All 5,229 of the retail-chain’s outlets, which account for 25 percent of groceries sold in the US, has pledged to source eggs only from sources without battery cage confinement.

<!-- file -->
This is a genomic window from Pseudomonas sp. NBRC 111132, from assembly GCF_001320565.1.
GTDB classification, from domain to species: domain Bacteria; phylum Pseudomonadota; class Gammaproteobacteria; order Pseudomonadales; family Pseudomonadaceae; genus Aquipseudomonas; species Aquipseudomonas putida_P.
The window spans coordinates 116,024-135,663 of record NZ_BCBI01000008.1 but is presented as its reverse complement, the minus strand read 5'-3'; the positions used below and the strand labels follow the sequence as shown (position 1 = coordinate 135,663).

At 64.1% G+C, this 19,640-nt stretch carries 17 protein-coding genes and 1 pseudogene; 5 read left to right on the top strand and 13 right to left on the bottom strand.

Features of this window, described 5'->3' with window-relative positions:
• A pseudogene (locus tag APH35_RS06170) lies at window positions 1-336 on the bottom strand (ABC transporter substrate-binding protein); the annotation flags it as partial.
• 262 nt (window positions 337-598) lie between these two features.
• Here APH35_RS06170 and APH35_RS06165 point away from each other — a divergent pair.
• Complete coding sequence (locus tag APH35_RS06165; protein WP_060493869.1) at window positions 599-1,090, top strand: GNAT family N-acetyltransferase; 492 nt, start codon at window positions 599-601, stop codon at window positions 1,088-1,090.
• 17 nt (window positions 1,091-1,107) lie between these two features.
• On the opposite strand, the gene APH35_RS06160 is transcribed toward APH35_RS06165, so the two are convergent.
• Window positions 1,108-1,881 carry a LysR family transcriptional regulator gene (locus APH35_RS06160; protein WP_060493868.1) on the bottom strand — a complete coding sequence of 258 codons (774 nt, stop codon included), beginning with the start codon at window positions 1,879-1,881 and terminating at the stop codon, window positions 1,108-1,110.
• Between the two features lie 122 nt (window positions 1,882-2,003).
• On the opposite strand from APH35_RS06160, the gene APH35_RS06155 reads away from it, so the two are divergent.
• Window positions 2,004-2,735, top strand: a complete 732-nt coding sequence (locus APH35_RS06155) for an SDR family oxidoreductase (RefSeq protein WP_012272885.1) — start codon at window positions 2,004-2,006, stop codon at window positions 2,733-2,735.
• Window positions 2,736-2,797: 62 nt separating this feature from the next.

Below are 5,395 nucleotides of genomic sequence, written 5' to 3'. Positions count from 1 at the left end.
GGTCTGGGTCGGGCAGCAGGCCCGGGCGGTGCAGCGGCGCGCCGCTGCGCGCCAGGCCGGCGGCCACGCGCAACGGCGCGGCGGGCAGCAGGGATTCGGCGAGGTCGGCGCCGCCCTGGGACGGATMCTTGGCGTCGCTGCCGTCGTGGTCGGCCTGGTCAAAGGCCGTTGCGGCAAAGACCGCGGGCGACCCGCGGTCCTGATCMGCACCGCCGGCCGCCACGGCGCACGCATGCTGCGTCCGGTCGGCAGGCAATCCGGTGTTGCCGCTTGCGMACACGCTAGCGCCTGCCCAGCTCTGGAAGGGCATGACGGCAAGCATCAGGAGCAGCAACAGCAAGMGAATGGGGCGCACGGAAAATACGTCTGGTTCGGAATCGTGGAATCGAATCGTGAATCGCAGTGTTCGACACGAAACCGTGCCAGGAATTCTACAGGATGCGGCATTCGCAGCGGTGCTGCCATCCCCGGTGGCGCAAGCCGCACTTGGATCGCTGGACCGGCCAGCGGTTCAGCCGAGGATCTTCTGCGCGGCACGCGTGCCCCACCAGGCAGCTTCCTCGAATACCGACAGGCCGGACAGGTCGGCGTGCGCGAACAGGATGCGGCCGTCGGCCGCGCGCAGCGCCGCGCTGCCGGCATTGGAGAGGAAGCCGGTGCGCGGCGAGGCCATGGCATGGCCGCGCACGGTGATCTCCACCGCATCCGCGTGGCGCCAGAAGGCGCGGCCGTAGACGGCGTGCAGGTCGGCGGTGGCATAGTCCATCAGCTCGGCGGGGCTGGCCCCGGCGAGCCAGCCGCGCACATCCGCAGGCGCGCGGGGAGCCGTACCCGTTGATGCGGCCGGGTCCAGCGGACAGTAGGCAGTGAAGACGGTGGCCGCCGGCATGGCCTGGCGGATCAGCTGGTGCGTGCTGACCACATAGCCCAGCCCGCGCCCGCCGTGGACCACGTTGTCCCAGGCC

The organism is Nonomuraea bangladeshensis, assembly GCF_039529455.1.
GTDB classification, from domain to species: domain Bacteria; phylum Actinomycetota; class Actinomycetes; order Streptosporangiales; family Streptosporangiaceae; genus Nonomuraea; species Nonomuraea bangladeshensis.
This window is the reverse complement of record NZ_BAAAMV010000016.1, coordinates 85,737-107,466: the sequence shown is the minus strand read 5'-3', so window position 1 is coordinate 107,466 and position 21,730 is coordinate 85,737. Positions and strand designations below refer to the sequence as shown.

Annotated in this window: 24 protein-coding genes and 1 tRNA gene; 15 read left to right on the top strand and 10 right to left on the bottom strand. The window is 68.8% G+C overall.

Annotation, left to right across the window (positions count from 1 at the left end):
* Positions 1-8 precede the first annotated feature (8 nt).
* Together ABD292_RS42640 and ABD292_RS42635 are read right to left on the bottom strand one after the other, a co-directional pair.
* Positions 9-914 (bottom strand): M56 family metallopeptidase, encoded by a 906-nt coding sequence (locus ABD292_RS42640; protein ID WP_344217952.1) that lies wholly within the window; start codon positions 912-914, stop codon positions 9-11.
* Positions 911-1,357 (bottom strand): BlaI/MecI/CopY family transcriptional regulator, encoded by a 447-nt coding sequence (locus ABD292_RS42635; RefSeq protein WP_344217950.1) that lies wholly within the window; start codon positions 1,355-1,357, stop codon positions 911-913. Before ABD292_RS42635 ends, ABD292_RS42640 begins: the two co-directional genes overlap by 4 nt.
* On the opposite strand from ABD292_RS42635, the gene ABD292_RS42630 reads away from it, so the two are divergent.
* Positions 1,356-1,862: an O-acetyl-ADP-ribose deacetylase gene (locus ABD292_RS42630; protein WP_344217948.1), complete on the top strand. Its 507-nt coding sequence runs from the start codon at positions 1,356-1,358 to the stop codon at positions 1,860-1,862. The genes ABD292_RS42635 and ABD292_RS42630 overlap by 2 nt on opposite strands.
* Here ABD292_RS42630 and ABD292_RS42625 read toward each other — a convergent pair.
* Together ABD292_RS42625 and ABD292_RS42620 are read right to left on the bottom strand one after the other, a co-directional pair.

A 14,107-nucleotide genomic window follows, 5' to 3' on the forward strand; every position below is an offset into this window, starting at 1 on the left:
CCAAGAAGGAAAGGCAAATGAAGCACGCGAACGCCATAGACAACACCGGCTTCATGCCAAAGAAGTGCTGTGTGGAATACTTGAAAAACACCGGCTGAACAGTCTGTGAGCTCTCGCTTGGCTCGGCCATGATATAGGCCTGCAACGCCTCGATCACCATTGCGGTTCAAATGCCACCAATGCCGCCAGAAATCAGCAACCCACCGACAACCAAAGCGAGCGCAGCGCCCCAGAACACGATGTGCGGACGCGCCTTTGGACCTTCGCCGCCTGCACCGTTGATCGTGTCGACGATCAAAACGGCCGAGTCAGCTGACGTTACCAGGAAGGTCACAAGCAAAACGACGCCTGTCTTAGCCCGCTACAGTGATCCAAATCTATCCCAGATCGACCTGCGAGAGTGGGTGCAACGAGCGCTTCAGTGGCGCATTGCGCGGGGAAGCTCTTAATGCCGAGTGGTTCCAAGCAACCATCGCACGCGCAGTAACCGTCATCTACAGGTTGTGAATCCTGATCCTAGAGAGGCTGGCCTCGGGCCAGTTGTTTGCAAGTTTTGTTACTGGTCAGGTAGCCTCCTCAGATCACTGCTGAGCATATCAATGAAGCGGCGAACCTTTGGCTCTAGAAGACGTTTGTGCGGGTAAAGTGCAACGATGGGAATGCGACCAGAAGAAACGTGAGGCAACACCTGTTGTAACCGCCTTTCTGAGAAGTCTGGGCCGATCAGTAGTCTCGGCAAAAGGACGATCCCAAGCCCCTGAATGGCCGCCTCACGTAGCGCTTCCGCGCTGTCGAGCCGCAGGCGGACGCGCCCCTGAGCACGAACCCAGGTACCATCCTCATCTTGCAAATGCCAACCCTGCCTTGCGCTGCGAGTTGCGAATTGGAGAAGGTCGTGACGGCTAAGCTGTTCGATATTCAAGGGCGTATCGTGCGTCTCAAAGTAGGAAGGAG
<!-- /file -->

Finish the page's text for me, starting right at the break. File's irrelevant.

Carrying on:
Walmart—the world’s largest retailer and the biggest food seller in the nation—as announced that it will source all of its eggs from cage-free sources, following collaboration with The Humane Society of the United States (HSUS). The historic move will take full effect among all of Walmart’s 5,229 stores in the United States, as well as its 404 Canadian locations, by 2025. “Since September, when McDonald’s announced its cage-free policy, we knew that we had turned the corner in the fight against battery cages,” HSUS President and CEO Wayne Pacelle said. “But today, that debate ends, and the trajectory of this debate is clear. The era of confining hens in cages in America’s food system is officially sunsetting.” The efforts made by HSUS to convince the mega-corporation to eliminate the cruel practice has spanned during the previous 10 years, Pacelle said—work that, while not freeing animals from the horrors of factory farming, is noteworthy considering Walmart accounts for 25 percent of all groceries sold in the US. Unlike battery cage hens, who live in less space than a sheet of letter-sized paper for the entirety of their lives, unconfined hens have access to dust-bathing areas and perches, and are able to walk, spread their wings, and lay their eggs in nests, “vital natural behaviors” that are “very significant to the animals involved,” HSUS said. Walmart’s announcement is the latest in a trend of corporations saying no to cruel confinement, following Panera Bread, General Mills, and McDonald’s.